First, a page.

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Of all wild animals snakes deadliest, KWS report says

By Gatonye Gathura | April 28th 2019

Snakes have killed 614 and injured 7,772 Kenyans between 2007 and 2016, making it the most deadly wild animal in the country.

Data published by the Kenya Wildlife Service shows the reptile was responsible for about half of all human deaths caused by wild animals and more than three-quarters of injuries.

Of the 18,794 claims lodged with the Kenya National Compensation Scheme during the period, snakes were responsible for 44.8 per cent of all human death claims and 77 per cent of those for human injuries.

In May last year, the World Health Organisation assembly recognised snakebite as a health issue of global concern.

According to WHO, snakes, which kill about 80,000 people globally and disable another 400,000 annually, rank second to mosquitoes in the number of human deaths caused by animals globally.

Treating snakebites in Kenya has been hampered by what has been blamed on weak regulatory systems that allow the entry of unsafe and ineffective antivenins in the market.

The report, published in March by Kenya Wildlife Service, Ministry of Tourism and Wildlife, The Norwegian University of Science and Technology and University of Hohenheim, Germany, shows highest number of deaths occurred in Tana River, Wajir and Kitui, in that order.

After snakes, elephants caused the second highest number of conflicts resulting in 4,181 compensation claims.

These included 266 human deaths and over 75 per cent of crop and property damage, according to the report appearing in the International Journal of Biodiversity and Conservation.

Compensation monies

Of 19 animal species likely to conflict with humans in Kenya, only five were responsible for 90 per cent of human deaths during the study period.

These included snakes, causing 614 human deaths or 43 per cent of the total, elephants 268, crocodiles 210, hippos 119 and buffaloes 106. During the period, the government spent Sh3 billion on compensations.

The report shows men are three times more likely to be killed by animals than women. “Further, twice as many males as females were likely to suffer injuries while more adults than children were affected.”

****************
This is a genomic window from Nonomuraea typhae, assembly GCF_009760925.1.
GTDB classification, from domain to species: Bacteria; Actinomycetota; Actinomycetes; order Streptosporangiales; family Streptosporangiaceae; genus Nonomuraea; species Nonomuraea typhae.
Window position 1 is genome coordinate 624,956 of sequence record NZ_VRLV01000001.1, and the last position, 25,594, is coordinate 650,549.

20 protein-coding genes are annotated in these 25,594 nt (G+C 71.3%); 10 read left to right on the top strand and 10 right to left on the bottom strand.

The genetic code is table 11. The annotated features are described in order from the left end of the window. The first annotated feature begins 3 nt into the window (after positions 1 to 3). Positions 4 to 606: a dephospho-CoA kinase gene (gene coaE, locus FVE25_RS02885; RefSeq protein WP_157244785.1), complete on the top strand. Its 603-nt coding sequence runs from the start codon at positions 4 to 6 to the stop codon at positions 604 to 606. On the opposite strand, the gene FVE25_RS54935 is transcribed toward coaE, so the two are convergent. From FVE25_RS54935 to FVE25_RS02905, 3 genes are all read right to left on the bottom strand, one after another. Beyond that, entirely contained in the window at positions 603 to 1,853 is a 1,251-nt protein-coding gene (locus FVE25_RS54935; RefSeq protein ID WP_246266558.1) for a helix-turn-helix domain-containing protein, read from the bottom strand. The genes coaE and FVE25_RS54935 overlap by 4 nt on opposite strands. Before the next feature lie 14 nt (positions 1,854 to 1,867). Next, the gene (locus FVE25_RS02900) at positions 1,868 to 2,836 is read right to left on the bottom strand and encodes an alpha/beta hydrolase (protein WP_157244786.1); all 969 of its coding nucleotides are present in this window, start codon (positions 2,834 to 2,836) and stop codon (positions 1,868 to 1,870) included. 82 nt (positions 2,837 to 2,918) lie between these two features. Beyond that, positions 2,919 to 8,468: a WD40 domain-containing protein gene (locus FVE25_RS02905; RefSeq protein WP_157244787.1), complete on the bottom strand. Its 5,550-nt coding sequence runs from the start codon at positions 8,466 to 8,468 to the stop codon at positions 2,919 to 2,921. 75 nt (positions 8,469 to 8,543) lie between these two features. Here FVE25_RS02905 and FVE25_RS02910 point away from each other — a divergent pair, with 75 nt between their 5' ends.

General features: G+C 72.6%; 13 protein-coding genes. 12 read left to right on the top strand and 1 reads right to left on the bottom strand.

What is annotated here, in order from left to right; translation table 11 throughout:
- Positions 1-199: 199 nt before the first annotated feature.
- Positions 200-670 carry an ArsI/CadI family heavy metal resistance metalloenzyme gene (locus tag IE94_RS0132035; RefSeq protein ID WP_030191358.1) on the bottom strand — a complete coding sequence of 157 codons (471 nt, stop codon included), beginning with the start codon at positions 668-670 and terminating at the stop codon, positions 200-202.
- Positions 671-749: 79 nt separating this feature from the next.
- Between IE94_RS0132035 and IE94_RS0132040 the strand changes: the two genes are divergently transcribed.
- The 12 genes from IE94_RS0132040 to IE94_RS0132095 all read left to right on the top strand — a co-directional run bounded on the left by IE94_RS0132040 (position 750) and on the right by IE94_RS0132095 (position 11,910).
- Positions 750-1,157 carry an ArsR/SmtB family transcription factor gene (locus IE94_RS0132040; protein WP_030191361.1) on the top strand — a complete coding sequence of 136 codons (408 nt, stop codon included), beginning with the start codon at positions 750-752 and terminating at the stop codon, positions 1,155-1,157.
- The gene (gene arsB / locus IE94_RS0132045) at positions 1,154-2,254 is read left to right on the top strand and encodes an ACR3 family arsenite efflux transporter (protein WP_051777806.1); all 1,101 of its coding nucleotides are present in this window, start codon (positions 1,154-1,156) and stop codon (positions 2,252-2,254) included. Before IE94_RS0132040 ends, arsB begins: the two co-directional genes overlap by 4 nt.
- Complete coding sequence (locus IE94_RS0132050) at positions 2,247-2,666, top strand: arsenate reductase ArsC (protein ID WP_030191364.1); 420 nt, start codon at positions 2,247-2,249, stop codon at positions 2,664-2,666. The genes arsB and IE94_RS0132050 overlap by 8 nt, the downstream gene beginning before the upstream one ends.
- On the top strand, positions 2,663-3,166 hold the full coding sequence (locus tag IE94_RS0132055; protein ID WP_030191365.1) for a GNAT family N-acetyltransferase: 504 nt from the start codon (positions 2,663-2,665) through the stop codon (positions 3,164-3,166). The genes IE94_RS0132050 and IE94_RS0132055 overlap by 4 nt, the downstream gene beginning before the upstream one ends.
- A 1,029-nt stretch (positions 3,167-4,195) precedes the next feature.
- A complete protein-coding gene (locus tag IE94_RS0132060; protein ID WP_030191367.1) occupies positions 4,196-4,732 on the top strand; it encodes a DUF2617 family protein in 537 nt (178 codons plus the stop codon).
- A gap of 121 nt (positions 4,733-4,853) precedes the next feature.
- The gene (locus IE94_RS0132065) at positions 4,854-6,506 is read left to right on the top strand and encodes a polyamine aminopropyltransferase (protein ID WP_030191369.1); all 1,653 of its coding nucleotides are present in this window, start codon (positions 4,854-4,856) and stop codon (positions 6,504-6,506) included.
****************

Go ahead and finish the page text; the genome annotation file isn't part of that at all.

The only county out of the 47 that did not place any compensation claim during the decade was Nyamira. On the other hand, elephants caused most of the damage - about 80 per cent to crops and other properties.

Three large carnivores; the hyena, leopard, and lion were responsible for 85.6 per cent of all the livestock depredation cases, whereas the wild dog caused six per cent.

Counties with highest claims for crop raiding were Meru, Taita Taveta and Laikipia while claims for livestock predation were highest in Samburu, Taita Taveta and Narok in that order.

Crop raiding and livestock predation peaked during the early dry season month of July, shows the study.

Many compensation claims, the report shows were never paid out mainly because they lacked important documents, such as a national identity card of the claimant and missing or incomplete information.

Omission would include the value of the damaged property for which compensation is claimed, or missing signature of the police officer or medical doctor who handled the case.

Up to 2013, compensation for loss of life was Sh200,000, Sh50,000 for permanent disability and less than that for other human injuries. There was no compensation for loss of livestock, crop destruction or livestock predation.

However, this has since changed with a lost life being compensated at Sh5 million; permanent disability at Sh3 million and other injuries at less than Sh2 million.

Loss of property, livestock or crops is assessed and compensated at market value. During the study period, the report shows there were a few rare claims such as human attack by fish, wild pigs, giraffes and antelopes.

Actually, there were 21 claims of human attacks from stonefish and stingray and several others blamed on porcupines, squirrels, ostrich and the monitor lizard.  

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